(Picture nicked from Richard North's http://eureferendum.blogspot.com/)

Water pistols are illegal?

A man is arrested for organising a water fight!

So maybe there is slight possibility he was using 'water fight' to mean riot as the plod suggest, did they ask him I wonder? Maybe it wasn't a very bright idea to try and organise an outdoor event near a riot zone, I can empathise with that. But I'm more inclined to think that Essex plod simply decided that anyone who organises anything over Blackberry messenger is a rioter.

I'm not happy about the system we now have but (at least for the moment) it is what it is, and it's the only system of behavior control we are allowed, hence we need the police to tackle crime, and I'm content for them to be as hard as they like on the real criminals who destroy property, security and our communities. But you certainly don't have to look very far to understand why the average member of the population holds the police in such low regard when they continue to apply laws and powers designed to fight serious crime to ordinary people.

"no tolerance" if applied as a process should be applied to all wrongdoers, which includes expenses fiddling MPs and (now) civil servants abusing taxpayer funded credit cards, and the police need powers to enable that. But if the police expect any level of co-operation and respect from the public they must learn to stop applying such powers against people doing ordinary and harmless, and even entertaining things. I realise almost anything can be an offensive weapon but a water pistol? What is the crime, aggravated watering of the grass with intent?

Sunday, 14 August 2011

Will Cameron play mother?

Or will he play the lady in green?

The oldies are still the best!






Update
for anyone who doesn't hear the connection in the lyrics. Little Sir Hugh goes out to play with his friends, gets overenthusiastic and kicks the ball into someone else's property. When he goes to retrieve it the Lady in Green, whose property it is, invites him in to get it then kills him for his carelessness, The winding sheet is to bury him in. For 'ball' read opinions.....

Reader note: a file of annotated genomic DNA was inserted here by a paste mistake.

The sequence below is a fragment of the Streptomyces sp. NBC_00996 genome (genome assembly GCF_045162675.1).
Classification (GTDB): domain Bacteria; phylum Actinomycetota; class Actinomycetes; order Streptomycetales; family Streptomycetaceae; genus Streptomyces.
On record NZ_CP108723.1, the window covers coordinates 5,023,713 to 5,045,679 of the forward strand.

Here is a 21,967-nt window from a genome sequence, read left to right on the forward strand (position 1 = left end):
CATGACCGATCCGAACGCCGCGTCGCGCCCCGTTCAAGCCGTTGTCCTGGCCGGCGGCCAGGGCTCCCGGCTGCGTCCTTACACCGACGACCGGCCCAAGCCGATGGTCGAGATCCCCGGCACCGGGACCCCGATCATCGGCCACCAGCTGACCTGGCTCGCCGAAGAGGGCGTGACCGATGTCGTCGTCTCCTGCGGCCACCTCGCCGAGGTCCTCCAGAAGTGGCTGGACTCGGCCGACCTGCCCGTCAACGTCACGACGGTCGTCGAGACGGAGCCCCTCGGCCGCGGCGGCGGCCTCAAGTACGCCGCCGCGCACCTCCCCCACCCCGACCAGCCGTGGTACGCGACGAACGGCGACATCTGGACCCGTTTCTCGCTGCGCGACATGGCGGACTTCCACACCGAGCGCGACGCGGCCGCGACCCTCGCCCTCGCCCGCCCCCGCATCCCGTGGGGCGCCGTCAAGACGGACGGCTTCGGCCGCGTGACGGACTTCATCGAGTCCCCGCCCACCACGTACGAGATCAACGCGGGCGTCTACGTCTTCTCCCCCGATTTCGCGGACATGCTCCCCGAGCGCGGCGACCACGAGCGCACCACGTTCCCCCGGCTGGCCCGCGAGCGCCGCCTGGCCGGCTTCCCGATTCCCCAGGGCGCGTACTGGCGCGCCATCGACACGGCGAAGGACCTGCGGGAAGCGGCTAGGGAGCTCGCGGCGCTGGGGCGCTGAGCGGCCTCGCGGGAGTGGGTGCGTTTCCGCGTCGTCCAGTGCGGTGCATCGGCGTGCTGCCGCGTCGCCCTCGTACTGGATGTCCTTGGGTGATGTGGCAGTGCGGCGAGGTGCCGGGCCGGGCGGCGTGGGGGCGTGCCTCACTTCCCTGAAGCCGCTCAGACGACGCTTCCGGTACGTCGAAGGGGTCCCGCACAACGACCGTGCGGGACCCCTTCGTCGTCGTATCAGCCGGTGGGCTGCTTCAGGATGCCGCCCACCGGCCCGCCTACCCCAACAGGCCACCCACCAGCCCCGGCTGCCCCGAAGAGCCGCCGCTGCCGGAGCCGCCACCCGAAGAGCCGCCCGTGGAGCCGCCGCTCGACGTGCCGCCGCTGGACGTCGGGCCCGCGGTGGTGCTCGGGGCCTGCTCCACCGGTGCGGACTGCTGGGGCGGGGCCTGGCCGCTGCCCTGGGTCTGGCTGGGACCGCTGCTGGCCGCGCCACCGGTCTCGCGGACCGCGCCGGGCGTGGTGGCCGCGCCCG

Thursday, 11 August 2011

A schizophrenic attitude to temptation


I’m keeping off the subject of riots as such but one thing that does bug me is double standards.

If you have something like a laptop stolen from the back seat of your car the first thing the police will do is blame you for leaving it there. Indeed in Warwick services, where I stopped a couple of days ago, there were large yellow police notices all round the car park telling patrons not to leave valuables in their vehicles. (How you are supposed to empty your car or van while you go to the loo if you are going on holiday or transporting goods is not explained). I have also seen police advice, in their friendly little newspapers that they send round to justify their council tax precept instead of actually policing the area, not to leave valuable ornaments visible in your house window in case it tempts thieves.  Chances are, if such items were stolen, as once was my wallet from a briefly unattended jacket pocket (in a private building), the police will give you a crime number together with a lecture on taking care of your valuables and you may even  have a battle with your insurance company to get compensation if they consider you were careless.

Yet oddly, if you have an unmanned building full of laptops and new TVs in the high street, put them in the window and light them up at night to make them more attractive and even advertise their presence on TV and in the press, completely different rules apply. Suddenly it’s not the fault of the owner leaving them in plain sight to tempt the criminal when they are stolen, it’s the fault of the sick society and the scum who can’t resist temptation and who break in to steal them.  

Understand that I’m not defending thieves or criminals in any way or form, it should be safe to leave anything anywhere. What I want to know is why the attitudes of the police and authorities are so completely different. If you are Mr. Joe Public who accidentally leaves a piece of second hand kit visible it’s partly your own fault if it's stolen, but if you are a large commercial organisation like Currys that openly flaunts and advertises the presence of a similar but brand new item it’s the criminal who is to blame. Is this because nowadays corporations more important and have more political clout than people, or just that individual victims are easier for the police to ignore and fob off as only having themselves to blame?

Perhaps if the police had taken the one-off crimes more seriously, and blamed and caught the criminals instead of blaming the victims, crimes would not have escalated into so many mass thefts as they just have?